Making Time to Read for Busy Moms


Books have helped me survive some of the tough days of early motherhood (I have a 1 and 2 year old). Yet when I recommend favorite reads to other moms they often respond “oh, I don’t have time!” At the end of 2018 President Obama released a list of his favorite books of the year, considering there were 29 books on the list we can assume he read a great deal more than that, and, while he may not be changing 10+ diapers a day, I’d argue that he is a pretty busy guy. And still, he makes time to read.

Creating Time to Read

Bestselling author and speaker Laura Vanderkam prefers the phrase “it’s not a priority” to “I don’t have time” and I find this to be a more honest approach, especially when it comes to reading. The very early days of motherhood are actually a great time to read. Reading “Love, Loss, and What I Wore” reminded me that I would once again enjoy the pleasures of getting dressed up, when I was in a haze of stained sweats and nursing bras after giving birth to my first son. I raced through Anderson Cooper’s “Dispatches from the Edge” during late night and early morning pumping sessions after the birth of my second son, finding myself transported to war zones and exotic locals over the whir of my Spectra. I listened to “The Book of Joan” and laughed with Joan and Melissa Rivers (instead of at myself) as I pushed both boys in the jogging stroller, willing myself to run again.

I Missed Reading

There was a period in my life around college and the years following when I stopped reading for pleasure. Perhaps burnt out from academic reading or overwhelmed by the task finding my way as a young adult, it simply wasn’t a priority, as Laura Vanderkam would say (and you should make time to read her fantastic books).

At some point, in the midst of in a vague malaise, I realized I missed reading. I went to my local library and applied for a card. Books returned to my world by the stack. They brought ideas, adventure and encouragement, even when my life felt stuck and monotonous. In a year when I spent 20+ hours a week in the car commuting to a job I despised I listened to more than 70 audiobooks as I battled traffic. It’s not an overstatement to say that on some days books were my sanity and saving grace. The times when I feel most overwhelmed, when I am most tempted to step away from reading in an effort to eek out a bit more time, are exactly when I need it most.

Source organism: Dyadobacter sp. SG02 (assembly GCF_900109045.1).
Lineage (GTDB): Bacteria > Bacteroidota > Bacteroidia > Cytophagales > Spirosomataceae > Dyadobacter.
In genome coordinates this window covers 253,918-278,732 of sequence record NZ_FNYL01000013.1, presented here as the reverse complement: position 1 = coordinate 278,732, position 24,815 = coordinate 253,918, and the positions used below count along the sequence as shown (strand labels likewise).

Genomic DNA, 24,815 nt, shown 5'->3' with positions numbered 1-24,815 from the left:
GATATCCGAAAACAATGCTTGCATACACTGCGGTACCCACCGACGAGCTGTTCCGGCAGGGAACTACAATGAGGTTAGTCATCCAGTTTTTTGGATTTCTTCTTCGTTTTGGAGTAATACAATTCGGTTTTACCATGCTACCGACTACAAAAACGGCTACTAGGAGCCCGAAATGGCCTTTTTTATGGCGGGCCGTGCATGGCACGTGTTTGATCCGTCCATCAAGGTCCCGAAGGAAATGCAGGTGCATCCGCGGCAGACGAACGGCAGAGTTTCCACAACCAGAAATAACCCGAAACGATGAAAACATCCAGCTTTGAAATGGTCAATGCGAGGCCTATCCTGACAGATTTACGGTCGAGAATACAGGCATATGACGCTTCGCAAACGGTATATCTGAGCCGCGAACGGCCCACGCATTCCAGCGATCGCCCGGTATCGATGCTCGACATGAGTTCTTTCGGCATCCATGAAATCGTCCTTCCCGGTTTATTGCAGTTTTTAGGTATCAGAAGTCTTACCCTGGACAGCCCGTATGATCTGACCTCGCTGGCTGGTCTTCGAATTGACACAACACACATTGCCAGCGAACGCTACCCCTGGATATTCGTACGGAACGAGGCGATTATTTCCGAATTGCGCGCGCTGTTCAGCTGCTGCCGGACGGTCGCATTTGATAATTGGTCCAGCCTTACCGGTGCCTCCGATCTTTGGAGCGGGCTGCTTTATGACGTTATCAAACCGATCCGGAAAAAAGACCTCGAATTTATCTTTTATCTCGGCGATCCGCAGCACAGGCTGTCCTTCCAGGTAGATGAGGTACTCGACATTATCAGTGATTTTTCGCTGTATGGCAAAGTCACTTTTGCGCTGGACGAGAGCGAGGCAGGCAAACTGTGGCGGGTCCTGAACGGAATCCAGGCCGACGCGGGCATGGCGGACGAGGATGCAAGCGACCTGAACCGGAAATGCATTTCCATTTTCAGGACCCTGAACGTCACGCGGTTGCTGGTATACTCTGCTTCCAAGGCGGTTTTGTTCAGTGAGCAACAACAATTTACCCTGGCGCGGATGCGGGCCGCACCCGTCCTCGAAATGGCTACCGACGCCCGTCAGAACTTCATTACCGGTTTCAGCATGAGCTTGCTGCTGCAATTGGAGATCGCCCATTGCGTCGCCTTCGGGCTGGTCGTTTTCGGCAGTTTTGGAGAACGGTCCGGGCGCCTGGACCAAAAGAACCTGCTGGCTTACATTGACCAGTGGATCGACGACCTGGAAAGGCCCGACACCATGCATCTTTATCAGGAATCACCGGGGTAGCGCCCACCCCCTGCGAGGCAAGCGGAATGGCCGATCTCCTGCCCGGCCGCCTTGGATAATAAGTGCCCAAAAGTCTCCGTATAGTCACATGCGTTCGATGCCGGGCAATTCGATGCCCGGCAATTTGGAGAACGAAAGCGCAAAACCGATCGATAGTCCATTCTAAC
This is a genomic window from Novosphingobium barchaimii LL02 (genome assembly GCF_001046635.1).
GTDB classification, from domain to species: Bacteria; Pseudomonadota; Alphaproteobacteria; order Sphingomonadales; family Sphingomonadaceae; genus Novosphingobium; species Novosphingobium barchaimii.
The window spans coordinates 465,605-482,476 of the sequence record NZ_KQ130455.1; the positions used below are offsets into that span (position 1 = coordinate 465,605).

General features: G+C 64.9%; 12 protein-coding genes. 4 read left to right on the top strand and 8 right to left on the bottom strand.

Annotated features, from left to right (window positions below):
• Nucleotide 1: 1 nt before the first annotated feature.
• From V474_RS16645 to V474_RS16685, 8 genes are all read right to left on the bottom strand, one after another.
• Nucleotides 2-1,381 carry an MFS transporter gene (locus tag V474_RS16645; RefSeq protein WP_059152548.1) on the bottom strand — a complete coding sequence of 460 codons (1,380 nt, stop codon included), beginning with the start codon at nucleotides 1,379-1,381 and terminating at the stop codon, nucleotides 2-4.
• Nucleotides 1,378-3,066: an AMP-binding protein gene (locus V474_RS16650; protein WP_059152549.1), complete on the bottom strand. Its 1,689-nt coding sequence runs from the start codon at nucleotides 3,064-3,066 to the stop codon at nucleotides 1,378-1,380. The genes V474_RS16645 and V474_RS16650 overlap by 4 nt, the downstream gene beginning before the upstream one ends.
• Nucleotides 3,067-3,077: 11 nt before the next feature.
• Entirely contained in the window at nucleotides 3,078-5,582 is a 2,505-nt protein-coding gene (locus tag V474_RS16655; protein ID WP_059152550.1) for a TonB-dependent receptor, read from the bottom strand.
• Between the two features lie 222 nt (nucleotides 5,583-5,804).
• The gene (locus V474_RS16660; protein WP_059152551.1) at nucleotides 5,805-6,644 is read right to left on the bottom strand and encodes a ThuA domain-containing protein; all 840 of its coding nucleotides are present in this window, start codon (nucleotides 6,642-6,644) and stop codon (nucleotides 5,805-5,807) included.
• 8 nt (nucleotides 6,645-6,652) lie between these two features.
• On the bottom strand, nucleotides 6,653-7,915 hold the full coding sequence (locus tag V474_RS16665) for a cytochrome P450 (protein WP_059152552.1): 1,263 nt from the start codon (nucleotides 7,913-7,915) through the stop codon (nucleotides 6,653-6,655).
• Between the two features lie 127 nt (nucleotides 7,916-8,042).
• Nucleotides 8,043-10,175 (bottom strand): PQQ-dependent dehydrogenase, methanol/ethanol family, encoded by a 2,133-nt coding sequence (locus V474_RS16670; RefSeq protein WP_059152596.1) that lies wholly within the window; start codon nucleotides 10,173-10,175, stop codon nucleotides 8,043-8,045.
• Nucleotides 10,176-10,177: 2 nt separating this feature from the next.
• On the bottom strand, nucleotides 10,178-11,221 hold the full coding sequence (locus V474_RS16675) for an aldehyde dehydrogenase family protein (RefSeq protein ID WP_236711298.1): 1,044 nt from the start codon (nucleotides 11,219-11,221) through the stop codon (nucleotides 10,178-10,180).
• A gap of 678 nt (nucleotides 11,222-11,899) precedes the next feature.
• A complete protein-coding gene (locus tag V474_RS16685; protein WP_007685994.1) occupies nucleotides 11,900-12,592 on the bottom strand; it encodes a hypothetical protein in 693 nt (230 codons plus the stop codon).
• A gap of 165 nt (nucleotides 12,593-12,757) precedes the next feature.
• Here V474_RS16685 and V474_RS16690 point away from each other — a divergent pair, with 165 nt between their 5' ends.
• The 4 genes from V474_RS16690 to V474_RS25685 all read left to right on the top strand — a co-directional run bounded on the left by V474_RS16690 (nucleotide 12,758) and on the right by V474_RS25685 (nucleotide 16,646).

It was reading that helped me realize a desire to write, which has enhanced my life. The famous Joan Didion quote “I write entirely to find out what I’m thinking, what I’m looking at, what I see and what it means. What I want and what I fear,” rings true to me.

Reading Tools for Busy Moms

You won’t know how reading benefits or affects you until you start doing it regularly and you won’t know which books or types of books speak to you until you start reading widely. Summer is the ideal time to dive in to a book. Beach reading, back porch reading, and summer reading lists let you soak in the season in a way TV never will. Even with a new baby, young kids, a busy, active, growing family, you can make the time to read. Here are some of the tools that help me make reading a priority:

  1. A library card – this is essential to keep costs down and let you sample a wide variety of books. Join your local library and start exploring. Learn how to search the online catalogue and put popular books and those from other branches on hold. It’s easier than you think. Libraries are also a great place to borrow books on CD (if your car has a CD player), which can be a wonderful way to squeeze in reading time on the go, especially when choosing family friendly books that you and your kids can enjoy on a road trip. I have used and benefitted from the resources at both the DC and Fairfax County libraries.
  2. Apps – Audible has a fantastic app for listening to books on your phone, while driving, exercising, etc. But you really need not pay for an app to do this. When you get your library card (see above) request information about the library’s electronic resources. Most libraries offer access to apps, which patrons can use to download audio and ebooks onto their mobile phones and ereaders. I use the Hoopla, Libby and Kindle apps for reading and listening to books using my iPhone.
  3. An eReader – While not necessary, having an eReader can make reading even easier. I love throwing my Kindle in the diaper bag and knowing I’ll always have something to read if I have a few minutes to spare. Additionally because it is lightweight and easy to use, the Kindle was my go-to reading device when breastfeeding, pumping or snuggling a sleeping baby. And finally, having the Kindle Paperwhite which includes really pleasant customizable back lighting allows me to read in the dark or early morning without disturbing anyone, this is a great way to get back to sleep after a late night feeding or diaper change.

Recently I’ve seen an onslaught of information and news about the importance of self-care for mothers. For me, reading is an essential part of self-care. It entertains, informs and allows me to step outside my own mind, my worries, doubts and endless to dos. It is something I do for me, though my family also reaps the benefits. By all measurable standards you may not have time to read, I encourage you to make it a priority anyway.